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Board of Directors

As the highest level in the organisation, the board of directors is responsible for strategy formulation, including that for projects. Business and project strategy interact to produce desired business outcomes. The board therefore has to be part of decision-making that affect projects in a number of areas. It determines the composition of the project portfolio that best meets its strategic objectives. Programmes within the portfolio are identified and projects prioritised in terms of starting and completion dates, and possibly suspensions or terminations. The board has the responsibility and authority to allocate the necessary resources to projects and thereby overcome delays that may impact delivering projects on time. It needs to develop measures that monitor the adequacy of project and project management performance.


The board's responsibility towards managing enterprise risk, including project risk, is not without controversy. One belief is that risk should be managed at the operational level, below board level. It is argued that risk is a relatively simple concept to manage because 'risk is calculable, regardless of the complexities of the calculations' (Garratt 2007: 13). In other words, risk is easy to identify, define, analyse and respond to and does not require the board's consideration.

Another reason is the difficulty the board may have in dealing with external uncertainty. This requires tracking multiple scenarios in an ever-changing environment with which directors are not comfortable. Despite having to formulate policy in an uncertain world, so far '[l]ittle work has been done on the nature of directors coping with uncertainty, and yet they to continue to function' (Garratt 2007: 12). Board members are believed to rely more on gut feelings than on rigorous analysis when they decide the future direction of the organisation. As a consequence, little consideration is given to risk management at the board level; 'risk management per se is still not being embraced at board level' (Everett 2011: 5). The exceptions are organisations in highly regulated industries such as banking and telecommunications.

In contrast to the apparent 'hands-off attitude, there is the dear responsibility for risk management laid out in corporate governance principles. The UK Code of 2010 requires the board to determine the nature and extent of the significant risks it is willing to take in achieving its strategic objectives. In Australia, the board is expected to recognise and manage risk and provide a sound system of risk oversight, management and internal control (Australian Stock Exchange Corporate Governance Council 2010). Risk management as a corporate activity is also well established in the concept of ERM as outlined in Chapter 3.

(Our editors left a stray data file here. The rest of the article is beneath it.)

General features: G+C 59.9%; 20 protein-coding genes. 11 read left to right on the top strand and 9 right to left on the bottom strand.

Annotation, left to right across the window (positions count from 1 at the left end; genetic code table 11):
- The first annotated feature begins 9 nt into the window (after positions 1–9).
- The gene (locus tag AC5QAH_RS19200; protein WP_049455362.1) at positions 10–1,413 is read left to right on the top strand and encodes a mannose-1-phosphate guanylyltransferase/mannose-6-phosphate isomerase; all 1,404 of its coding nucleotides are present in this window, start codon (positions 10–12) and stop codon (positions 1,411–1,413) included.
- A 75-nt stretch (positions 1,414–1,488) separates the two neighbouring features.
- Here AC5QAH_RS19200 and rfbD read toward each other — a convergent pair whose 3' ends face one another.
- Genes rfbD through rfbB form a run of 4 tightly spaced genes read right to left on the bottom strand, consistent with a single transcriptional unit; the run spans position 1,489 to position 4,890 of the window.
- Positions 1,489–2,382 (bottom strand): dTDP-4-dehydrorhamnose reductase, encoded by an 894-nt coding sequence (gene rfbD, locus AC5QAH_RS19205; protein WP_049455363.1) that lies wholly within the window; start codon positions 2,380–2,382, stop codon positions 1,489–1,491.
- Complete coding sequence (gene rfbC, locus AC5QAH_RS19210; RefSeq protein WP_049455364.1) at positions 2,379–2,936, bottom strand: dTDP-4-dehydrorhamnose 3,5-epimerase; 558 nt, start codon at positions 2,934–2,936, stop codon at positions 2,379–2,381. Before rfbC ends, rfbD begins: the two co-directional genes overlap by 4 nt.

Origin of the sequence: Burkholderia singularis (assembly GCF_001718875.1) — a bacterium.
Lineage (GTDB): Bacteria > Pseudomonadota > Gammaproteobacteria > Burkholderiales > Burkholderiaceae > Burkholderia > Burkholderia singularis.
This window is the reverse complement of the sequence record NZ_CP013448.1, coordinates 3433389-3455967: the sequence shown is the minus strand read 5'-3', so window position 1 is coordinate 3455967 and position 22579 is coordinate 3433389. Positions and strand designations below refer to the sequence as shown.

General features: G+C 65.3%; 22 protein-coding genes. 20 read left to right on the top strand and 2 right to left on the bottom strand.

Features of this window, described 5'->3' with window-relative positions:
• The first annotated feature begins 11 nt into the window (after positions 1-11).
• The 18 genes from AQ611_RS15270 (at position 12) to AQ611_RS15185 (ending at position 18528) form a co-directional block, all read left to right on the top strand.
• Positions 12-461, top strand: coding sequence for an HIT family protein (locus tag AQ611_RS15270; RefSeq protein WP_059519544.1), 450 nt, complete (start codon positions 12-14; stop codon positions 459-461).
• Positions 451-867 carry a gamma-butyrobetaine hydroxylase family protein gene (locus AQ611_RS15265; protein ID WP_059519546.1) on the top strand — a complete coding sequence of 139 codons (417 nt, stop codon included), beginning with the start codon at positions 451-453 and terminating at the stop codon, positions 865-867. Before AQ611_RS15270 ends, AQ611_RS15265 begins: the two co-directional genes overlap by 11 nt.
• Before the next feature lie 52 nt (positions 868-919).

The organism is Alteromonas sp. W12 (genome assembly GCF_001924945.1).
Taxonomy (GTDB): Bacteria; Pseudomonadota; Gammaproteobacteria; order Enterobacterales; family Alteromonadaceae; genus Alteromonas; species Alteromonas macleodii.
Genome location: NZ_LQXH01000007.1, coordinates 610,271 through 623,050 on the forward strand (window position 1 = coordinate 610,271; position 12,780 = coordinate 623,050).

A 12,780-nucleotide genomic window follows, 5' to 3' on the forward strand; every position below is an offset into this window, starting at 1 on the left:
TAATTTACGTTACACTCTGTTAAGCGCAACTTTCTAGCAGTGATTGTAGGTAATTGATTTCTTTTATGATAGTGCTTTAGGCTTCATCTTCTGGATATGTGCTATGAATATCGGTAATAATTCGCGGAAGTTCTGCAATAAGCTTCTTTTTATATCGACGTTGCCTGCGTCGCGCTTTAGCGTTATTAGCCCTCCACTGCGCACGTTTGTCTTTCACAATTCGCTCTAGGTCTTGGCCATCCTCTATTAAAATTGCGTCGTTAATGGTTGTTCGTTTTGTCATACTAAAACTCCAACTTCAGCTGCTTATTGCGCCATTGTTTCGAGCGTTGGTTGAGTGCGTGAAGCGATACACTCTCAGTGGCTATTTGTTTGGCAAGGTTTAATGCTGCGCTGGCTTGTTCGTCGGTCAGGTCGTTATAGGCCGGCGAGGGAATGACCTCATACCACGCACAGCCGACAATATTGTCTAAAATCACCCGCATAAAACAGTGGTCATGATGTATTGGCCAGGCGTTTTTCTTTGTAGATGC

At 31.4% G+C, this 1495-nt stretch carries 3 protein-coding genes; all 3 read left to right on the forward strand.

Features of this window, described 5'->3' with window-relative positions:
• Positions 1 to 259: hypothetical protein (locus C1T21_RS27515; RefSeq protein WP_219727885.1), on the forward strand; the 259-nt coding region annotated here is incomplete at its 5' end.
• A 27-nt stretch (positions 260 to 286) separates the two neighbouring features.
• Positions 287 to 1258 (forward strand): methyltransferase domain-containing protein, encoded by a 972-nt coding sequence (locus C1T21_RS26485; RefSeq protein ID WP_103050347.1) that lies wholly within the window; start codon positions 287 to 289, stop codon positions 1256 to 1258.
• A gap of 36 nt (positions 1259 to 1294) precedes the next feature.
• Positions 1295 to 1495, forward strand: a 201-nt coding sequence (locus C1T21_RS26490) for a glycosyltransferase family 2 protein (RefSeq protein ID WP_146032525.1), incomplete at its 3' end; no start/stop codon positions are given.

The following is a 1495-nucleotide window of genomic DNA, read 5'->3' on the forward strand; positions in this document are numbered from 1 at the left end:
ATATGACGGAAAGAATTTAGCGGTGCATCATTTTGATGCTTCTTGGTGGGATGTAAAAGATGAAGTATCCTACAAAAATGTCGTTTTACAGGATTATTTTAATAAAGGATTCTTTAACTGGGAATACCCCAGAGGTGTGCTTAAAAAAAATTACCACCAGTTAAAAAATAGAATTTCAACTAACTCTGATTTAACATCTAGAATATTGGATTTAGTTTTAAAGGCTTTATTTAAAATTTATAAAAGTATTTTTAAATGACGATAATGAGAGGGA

The increasing importance of projects has provided a further responsibility for the board: to balance innovation with control. PRG is at the heart of this challenge.

Project risk offers both innovation and control in the form of positive and negative risks respectively, as discussed in previous chapters. Garratt (2007:11) believes that the role of board of directors 'is to balance and rebalance continuously their irresolvable dilemma - "how do we drive our enterprise forward while keeping it under prudent control?'". The board has to think strategically to sustain the organisation while, at the same time, maintaining internal integrity. For PRG this requires the board to direct the formulation of project risk strategies for value-creating and value-protecting as detailed in Chapter 2.

Checklist: Responsibilities of the Board of Directors for Project Risk Governance

• Do board members have the necessary expertise to oversee the implementation of risk management activities?

• Is there a clear relationship between corporate and project strategy?

• Is the interaction between business and project strategy reflected in the composition of the project portfolio?

• Is the impact of risk on the project portfolio assessed?

• Does the board have overall responsibility for the governance of projects?

• Does the board have overall responsibility for PRG?

• Does the board distinguish between project and non-project risk activities?

• Are roles and responsibilities for PRG in the organisation clearly defined?

• Does the board have the necessary competence to direct the activities of PRG?

• Does the board receive sufficient information on significant project- related risks and their management?

• Are the board's deliberations and decisions documented and communicated?

• Are there clearly defined measures to monitor risk management performance in the project portfolio, programmes and projects?

• Does the board receive timely, relevant and reliable information which compares PRG performance against objectives?

• Is the board familiar with accepted criteria for project success, including PRG?

• Are critical success criteria used to measure project success, including PRG?

• Does the board require a PRG maturity assessment on a regular basis?

• Does the board seek independent advice on the performance of PRG from time to time?

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